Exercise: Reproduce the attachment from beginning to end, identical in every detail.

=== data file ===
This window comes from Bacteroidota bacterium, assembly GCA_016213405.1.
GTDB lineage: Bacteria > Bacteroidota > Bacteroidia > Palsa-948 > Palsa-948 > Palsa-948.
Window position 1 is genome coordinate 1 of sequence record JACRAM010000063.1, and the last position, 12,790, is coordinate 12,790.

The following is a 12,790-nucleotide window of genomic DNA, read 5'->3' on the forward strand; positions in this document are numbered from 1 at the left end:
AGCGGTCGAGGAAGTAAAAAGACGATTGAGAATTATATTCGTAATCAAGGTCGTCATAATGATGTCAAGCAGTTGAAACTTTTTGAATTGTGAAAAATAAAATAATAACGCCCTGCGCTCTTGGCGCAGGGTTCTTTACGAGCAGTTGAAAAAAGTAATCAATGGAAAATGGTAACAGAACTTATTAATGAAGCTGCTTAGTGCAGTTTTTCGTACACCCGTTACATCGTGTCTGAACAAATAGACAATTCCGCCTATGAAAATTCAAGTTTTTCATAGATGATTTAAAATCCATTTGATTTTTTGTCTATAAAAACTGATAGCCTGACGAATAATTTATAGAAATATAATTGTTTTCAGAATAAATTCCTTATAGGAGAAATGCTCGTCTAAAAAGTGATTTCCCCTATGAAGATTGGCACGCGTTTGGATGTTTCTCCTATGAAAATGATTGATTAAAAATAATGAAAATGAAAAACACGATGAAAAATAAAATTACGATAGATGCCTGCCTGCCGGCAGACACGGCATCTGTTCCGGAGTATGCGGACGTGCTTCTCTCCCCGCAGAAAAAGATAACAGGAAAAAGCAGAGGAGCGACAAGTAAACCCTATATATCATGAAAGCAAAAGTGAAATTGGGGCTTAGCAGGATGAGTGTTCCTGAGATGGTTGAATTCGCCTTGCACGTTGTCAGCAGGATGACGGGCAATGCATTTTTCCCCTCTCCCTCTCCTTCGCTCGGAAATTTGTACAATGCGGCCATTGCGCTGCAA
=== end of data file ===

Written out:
This window comes from Bacteroidota bacterium, assembly GCA_016213405.1.
GTDB lineage: Bacteria > Bacteroidota > Bacteroidia > Palsa-948 > Palsa-948 > Palsa-948.
Window position 1 is genome coordinate 1 of sequence record JACRAM010000063.1, and the last position, 12,790, is coordinate 12,790.

The following is a 12,790-nucleotide window of genomic DNA, read 5'->3' on the forward strand; positions in this document are numbered from 1 at the left end:
AGCGGTCGAGGAAGTAAAAAGACGATTGAGAATTATATTCGTAATCAAGGTCGTCATAATGATGTCAAGCAGTTGAAACTTTTTGAATTGTGAAAAATAAAATAATAACGCCCTGCGCTCTTGGCGCAGGGTTCTTTACGAGCAGTTGAAAAAAGTAATCAATGGAAAATGGTAACAGAACTTATTAATGAAGCTGCTTAGTGCAGTTTTTCGTACACCCGTTACATCGTGTCTGAACAAATAGACAATTCCGCCTATGAAAATTCAAGTTTTTCATAGATGATTTAAAATCCATTTGATTTTTTGTCTATAAAAACTGATAGCCTGACGAATAATTTATAGAAATATAATTGTTTTCAGAATAAATTCCTTATAGGAGAAATGCTCGTCTAAAAAGTGATTTCCCCTATGAAGATTGGCACGCGTTTGGATGTTTCTCCTATGAAAATGATTGATTAAAAATAATGAAAATGAAAAACACGATGAAAAATAAAATTACGATAGATGCCTGCCTGCCGGCAGACACGGCATCTGTTCCGGAGTATGCGGACGTGCTTCTCTCCCCGCAGAAAAAGATAACAGGAAAAAGCAGAGGAGCGACAAGTAAACCCTATATATCATGAAAGCAAAAGTGAAATTGGGGCTTAGCAGGATGAGTGTTCCTGAGATGGTTGAATTCGCCTTGCACGTTGTCAGCAGGATGACGGGCAATGCATTTTTCCCCTCTCCCTCTCCTTCGCTCGGAAATTTGTACAATGCGGCCATTGCGCTGCAA